GLOBAL SUB-PRIME CRISIS

BANKILEAKS

Click on our Secret Library of Evidence ------>

    BANKILEAKS Secret Library

Loan Application Forms (LAF's)  

    Bank Emails to Brokers  

    Then Click on 'VIEW NOTEBOOK'

Join us on facebook
 

facebook3           facebook2 

BFCSA
MORTGAGE
DISTRESS SOS

What BFCSA Does...

BFCSA investigates fraud involving lenders, spruikers and financial planners worldwide.  Full Doc, Low Doc, No Doc loans, Lines of Credit and Buffer loans appear to be normal profit making financial products, however, these loans are set to implode within seven years.  For the past two decades, Ms Brailey, President of BFCSA (Inc), has been a tireless campaigner, championing the cause of older and low income people around the Globe who have fallen victim to banking and finance scams.  She has found that people of all ages are being targeted by Bankers offering faulty lending products. BFCSA warn that anyone who has signed up for one of these financial products, is in grave danger of losing their home.

Visitors

Articles View Hits
519308

Whistleblowers' Corner!

To all mortgage brokers, BDMs and loan approval officers! 
Pls Call Denise: 0401 642 344 

"Confidentiality is assured."

Cartoon Corner

Lighten your load today and "Laugh all the way to the bank!"

Denise Brailey

Led by award-winning consumer advocate Denise Brailey, BFCSA (Inc) are a group of people who are concerned about the appalling growth of Loan Fraud around the world. BFCSA (Inc) is a not for profit organisation in the spirit of global community concern and justice.

Click on the Cluster Map.

  • Home
    Home This is where you can find all the blog posts throughout the site.
  • Categories
    Categories Displays a list of categories from this blog.
  • Bloggers
    Bloggers Search for your favorite blogger from this site.
  • Login
    Login Login form

BFCSA: Banking regulator ponders breaking up the banks

Posted by on in ROYAL COMMISSION URGENT
  • Font size: Larger Smaller
  • Hits: 129
  • 0 Comments
  • Print

Banking regulator ponders breaking up the banks

The New DailyJun 4 2018

John Power

 

Australia’s banking regulator has been deliberating proposals to break up the big financial institutions as revelations of misconduct continue to pile up at the banking royal commission.

The Australian Prudential Regulation Authority has been considering advice on breaking up the banks, The New Daily can reveal, but is refusing to disclose details on the grounds that it relates to the regulator’s “deliberative process”.

The revelation comes after The New Daily filed a freedom of information request with the regulator for material outlining the pros and cons of proposals to separate higher-risk services, such as financial planning and insurance, from everyday banking.

APRA refused the application on the basis that documents in its possession that touch on the issue contain “opinion and advice” prepared for its deliberations, exempting them from release.

It’s unclear where the advice came from or what weight the regulator has given to it. APRA did not respond to subsequent inquiries for comment.

Calls to break up the big four banks have grown amid a flood of revelations of shady practices at the royal commission, which is scheduled to deliver its final report in February 2019. Commonwealth Bank, NAB, ANZ and Westpac have been implicated in misconduct ranging from falsifying forms to charging deceased customers and misleading the corporate regulator.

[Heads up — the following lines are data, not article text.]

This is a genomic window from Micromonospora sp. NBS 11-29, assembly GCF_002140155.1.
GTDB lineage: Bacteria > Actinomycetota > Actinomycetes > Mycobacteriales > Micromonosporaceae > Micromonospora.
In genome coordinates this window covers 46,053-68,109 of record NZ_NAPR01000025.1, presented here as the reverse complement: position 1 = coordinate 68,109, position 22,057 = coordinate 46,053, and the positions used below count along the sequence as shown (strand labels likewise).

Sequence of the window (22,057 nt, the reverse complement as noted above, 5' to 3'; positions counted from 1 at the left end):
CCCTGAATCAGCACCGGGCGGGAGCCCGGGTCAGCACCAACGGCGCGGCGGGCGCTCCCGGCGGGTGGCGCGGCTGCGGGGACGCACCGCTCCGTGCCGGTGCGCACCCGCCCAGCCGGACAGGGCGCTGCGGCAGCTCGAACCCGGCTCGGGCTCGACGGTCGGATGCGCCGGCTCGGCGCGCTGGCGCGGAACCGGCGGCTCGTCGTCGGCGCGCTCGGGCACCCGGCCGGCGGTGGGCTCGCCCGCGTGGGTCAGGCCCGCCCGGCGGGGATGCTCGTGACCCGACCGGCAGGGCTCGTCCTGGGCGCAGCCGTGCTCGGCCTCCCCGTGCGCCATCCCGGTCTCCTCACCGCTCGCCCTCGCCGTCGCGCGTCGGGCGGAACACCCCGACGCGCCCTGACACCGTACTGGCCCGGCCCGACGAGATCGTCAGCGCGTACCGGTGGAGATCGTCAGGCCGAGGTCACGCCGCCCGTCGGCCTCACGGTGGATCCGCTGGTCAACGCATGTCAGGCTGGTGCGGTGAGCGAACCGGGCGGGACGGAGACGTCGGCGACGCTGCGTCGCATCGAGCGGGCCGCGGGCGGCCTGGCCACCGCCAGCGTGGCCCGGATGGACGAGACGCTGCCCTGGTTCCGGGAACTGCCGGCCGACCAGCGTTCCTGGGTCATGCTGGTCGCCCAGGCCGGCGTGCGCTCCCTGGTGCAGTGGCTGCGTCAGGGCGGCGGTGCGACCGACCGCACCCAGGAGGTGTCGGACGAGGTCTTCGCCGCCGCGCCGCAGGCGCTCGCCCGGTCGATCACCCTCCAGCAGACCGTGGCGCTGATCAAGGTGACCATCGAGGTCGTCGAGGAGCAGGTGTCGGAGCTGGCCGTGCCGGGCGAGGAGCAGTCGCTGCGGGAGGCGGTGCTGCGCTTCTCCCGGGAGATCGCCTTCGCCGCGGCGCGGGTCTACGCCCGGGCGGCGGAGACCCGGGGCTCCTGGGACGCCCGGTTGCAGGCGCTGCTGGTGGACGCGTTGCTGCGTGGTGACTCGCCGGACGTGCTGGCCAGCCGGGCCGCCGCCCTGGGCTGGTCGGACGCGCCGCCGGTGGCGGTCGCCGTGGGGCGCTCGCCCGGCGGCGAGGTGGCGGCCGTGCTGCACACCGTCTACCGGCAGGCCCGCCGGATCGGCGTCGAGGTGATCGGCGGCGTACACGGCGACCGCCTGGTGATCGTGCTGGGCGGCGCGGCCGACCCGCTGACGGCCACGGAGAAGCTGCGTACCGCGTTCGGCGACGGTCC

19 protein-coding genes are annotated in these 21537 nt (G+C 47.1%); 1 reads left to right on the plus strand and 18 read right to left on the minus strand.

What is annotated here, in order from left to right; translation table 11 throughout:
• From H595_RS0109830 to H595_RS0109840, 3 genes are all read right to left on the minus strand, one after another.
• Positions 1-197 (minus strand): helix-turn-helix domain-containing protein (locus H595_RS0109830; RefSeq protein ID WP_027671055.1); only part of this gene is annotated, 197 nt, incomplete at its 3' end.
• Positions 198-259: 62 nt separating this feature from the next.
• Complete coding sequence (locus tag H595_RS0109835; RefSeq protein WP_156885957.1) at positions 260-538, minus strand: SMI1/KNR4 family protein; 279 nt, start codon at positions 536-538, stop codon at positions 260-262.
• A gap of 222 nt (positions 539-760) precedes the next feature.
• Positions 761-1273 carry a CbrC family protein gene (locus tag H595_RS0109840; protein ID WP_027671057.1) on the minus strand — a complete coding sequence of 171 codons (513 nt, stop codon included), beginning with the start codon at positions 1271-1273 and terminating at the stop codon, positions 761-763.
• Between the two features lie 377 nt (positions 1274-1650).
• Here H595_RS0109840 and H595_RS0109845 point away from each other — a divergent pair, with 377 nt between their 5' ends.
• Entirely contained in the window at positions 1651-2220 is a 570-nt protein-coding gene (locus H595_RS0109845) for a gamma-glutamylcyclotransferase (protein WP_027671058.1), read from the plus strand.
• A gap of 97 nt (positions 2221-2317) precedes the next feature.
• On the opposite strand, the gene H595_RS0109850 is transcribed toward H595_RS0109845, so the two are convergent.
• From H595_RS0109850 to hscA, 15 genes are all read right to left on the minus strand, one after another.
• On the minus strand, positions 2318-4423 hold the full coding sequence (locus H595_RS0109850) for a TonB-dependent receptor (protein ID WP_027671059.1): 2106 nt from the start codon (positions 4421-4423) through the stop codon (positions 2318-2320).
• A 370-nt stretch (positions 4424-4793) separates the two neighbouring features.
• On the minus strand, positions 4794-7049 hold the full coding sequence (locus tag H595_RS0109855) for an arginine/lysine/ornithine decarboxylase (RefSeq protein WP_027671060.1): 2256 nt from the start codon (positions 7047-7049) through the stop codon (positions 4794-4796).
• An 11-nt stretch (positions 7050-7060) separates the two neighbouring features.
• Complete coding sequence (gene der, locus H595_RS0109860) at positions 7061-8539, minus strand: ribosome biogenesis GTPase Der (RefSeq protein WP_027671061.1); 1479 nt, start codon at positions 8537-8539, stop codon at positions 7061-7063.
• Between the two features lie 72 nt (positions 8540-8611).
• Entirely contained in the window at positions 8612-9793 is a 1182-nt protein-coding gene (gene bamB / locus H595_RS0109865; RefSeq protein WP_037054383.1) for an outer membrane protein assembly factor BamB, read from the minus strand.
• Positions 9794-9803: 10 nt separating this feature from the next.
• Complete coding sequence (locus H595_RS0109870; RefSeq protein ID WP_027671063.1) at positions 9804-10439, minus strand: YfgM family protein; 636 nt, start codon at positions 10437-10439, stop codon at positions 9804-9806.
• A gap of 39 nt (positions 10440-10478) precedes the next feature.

Last month, Treasurer Scott Morrison warned against committing “economic self-harm” by breaking up the banks, while announcing stiffer penalties of up to 10 years in jail for white-collar offences.

In an apparent reversal, however, Mr Morrison’s department earlier this month called on the royal commission to investigate the benefits of spinning off wealth management and other subsidiaries from the major banks.

A number of Labor figures, including assistant Treasury spokesman Matt Thistle­thwaite, have also hinted the party could support such a move in government. The Greens have called for vertical integration among banks to be investigated since the run-up to the last federal election.

Proponents of a breakup argue that separating non-core subsidiaries, such as financial advice and wealth management services, would reduce incentives for dubious financial advice and lessen systemic risk in the financial system.

“All the people in those investment banks are incentivised to put the banking aspect of it through their parent company and also to steer people toward investments where they’re going to make a buck out of it, a commission sort of arrangement,” said David Richardson, a senior research fellow at The Australia Institute. “This seems the really serious part of it.”

The royal commission could end up recommending some form of separation for the banks, Mr Richardson said.

“It will be interesting to see what the royal commission recommends and perhaps that is why APRA is working on this issue, because they suspect that the royal commissioner may recommend some sort of structural separation and trust-busting sort of stuff.”

University of Melbourne economics professor Paul Kofman, however, said such a move would also have potential downsides, including weakened financial institutions and reduced incentives to offer redress to mistreated customers.

“The big four have their reputation at stake, so are likely to compensate victims – [that’s] much less likely for small independent operators that might actually collapse and leave the victims with no recourse,” Professor Kofman said.

 

Last modified on
Rate this blog entry:
0

Comments